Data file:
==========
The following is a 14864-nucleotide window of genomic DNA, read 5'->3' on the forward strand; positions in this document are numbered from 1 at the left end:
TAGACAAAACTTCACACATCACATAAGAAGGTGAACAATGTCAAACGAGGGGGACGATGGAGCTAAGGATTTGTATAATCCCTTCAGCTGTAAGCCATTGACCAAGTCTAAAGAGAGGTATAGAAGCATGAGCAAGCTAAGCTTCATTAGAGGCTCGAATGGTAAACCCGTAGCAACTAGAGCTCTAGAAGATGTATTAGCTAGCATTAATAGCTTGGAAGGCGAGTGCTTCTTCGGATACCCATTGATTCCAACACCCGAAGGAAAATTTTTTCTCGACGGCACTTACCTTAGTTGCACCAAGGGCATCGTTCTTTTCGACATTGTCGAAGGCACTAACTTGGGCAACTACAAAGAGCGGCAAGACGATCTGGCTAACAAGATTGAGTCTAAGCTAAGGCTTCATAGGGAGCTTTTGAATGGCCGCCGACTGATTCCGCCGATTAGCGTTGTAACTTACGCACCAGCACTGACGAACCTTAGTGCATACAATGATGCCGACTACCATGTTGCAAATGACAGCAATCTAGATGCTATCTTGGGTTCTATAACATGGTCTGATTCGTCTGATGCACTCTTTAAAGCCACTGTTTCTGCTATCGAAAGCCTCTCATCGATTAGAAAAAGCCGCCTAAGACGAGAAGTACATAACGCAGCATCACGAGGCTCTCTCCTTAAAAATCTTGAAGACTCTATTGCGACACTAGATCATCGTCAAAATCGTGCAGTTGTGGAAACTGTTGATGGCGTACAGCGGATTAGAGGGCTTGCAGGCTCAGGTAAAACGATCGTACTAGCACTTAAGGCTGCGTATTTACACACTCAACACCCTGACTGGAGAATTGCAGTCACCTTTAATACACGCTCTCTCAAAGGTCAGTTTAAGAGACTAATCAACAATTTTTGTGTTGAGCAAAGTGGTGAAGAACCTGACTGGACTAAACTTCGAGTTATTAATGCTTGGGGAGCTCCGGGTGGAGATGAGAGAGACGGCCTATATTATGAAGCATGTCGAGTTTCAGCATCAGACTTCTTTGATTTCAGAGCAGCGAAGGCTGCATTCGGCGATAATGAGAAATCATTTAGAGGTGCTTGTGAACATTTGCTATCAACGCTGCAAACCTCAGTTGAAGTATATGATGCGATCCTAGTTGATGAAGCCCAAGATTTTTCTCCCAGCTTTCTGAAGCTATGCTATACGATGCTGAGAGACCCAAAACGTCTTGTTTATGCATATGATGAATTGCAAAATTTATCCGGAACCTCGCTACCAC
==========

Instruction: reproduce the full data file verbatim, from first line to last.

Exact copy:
The following is a 14864-nucleotide window of genomic DNA, read 5'->3' on the forward strand; positions in this document are numbered from 1 at the left end:
TAGACAAAACTTCACACATCACATAAGAAGGTGAACAATGTCAAACGAGGGGGACGATGGAGCTAAGGATTTGTATAATCCCTTCAGCTGTAAGCCATTGACCAAGTCTAAAGAGAGGTATAGAAGCATGAGCAAGCTAAGCTTCATTAGAGGCTCGAATGGTAAACCCGTAGCAACTAGAGCTCTAGAAGATGTATTAGCTAGCATTAATAGCTTGGAAGGCGAGTGCTTCTTCGGATACCCATTGATTCCAACACCCGAAGGAAAATTTTTTCTCGACGGCACTTACCTTAGTTGCACCAAGGGCATCGTTCTTTTCGACATTGTCGAAGGCACTAACTTGGGCAACTACAAAGAGCGGCAAGACGATCTGGCTAACAAGATTGAGTCTAAGCTAAGGCTTCATAGGGAGCTTTTGAATGGCCGCCGACTGATTCCGCCGATTAGCGTTGTAACTTACGCACCAGCACTGACGAACCTTAGTGCATACAATGATGCCGACTACCATGTTGCAAATGACAGCAATCTAGATGCTATCTTGGGTTCTATAACATGGTCTGATTCGTCTGATGCACTCTTTAAAGCCACTGTTTCTGCTATCGAAAGCCTCTCATCGATTAGAAAAAGCCGCCTAAGACGAGAAGTACATAACGCAGCATCACGAGGCTCTCTCCTTAAAAATCTTGAAGACTCTATTGCGACACTAGATCATCGTCAAAATCGTGCAGTTGTGGAAACTGTTGATGGCGTACAGCGGATTAGAGGGCTTGCAGGCTCAGGTAAAACGATCGTACTAGCACTTAAGGCTGCGTATTTACACACTCAACACCCTGACTGGAGAATTGCAGTCACCTTTAATACACGCTCTCTCAAAGGTCAGTTTAAGAGACTAATCAACAATTTTTGTGTTGAGCAAAGTGGTGAAGAACCTGACTGGACTAAACTTCGAGTTATTAATGCTTGGGGAGCTCCGGGTGGAGATGAGAGAGACGGCCTATATTATGAAGCATGTCGAGTTTCAGCATCAGACTTCTTTGATTTCAGAGCAGCGAAGGCTGCATTCGGCGATAATGAGAAATCATTTAGAGGTGCTTGTGAACATTTGCTATCAACGCTGCAAACCTCAGTTGAAGTATATGATGCGATCCTAGTTGATGAAGCCCAAGATTTTTCTCCCAGCTTTCTGAAGCTATGCTATACGATGCTGAGAGACCCAAAACGTCTTGTTTATGCATATGATGAATTGCAAAATTTATCCGGAACCTCGCTACCAC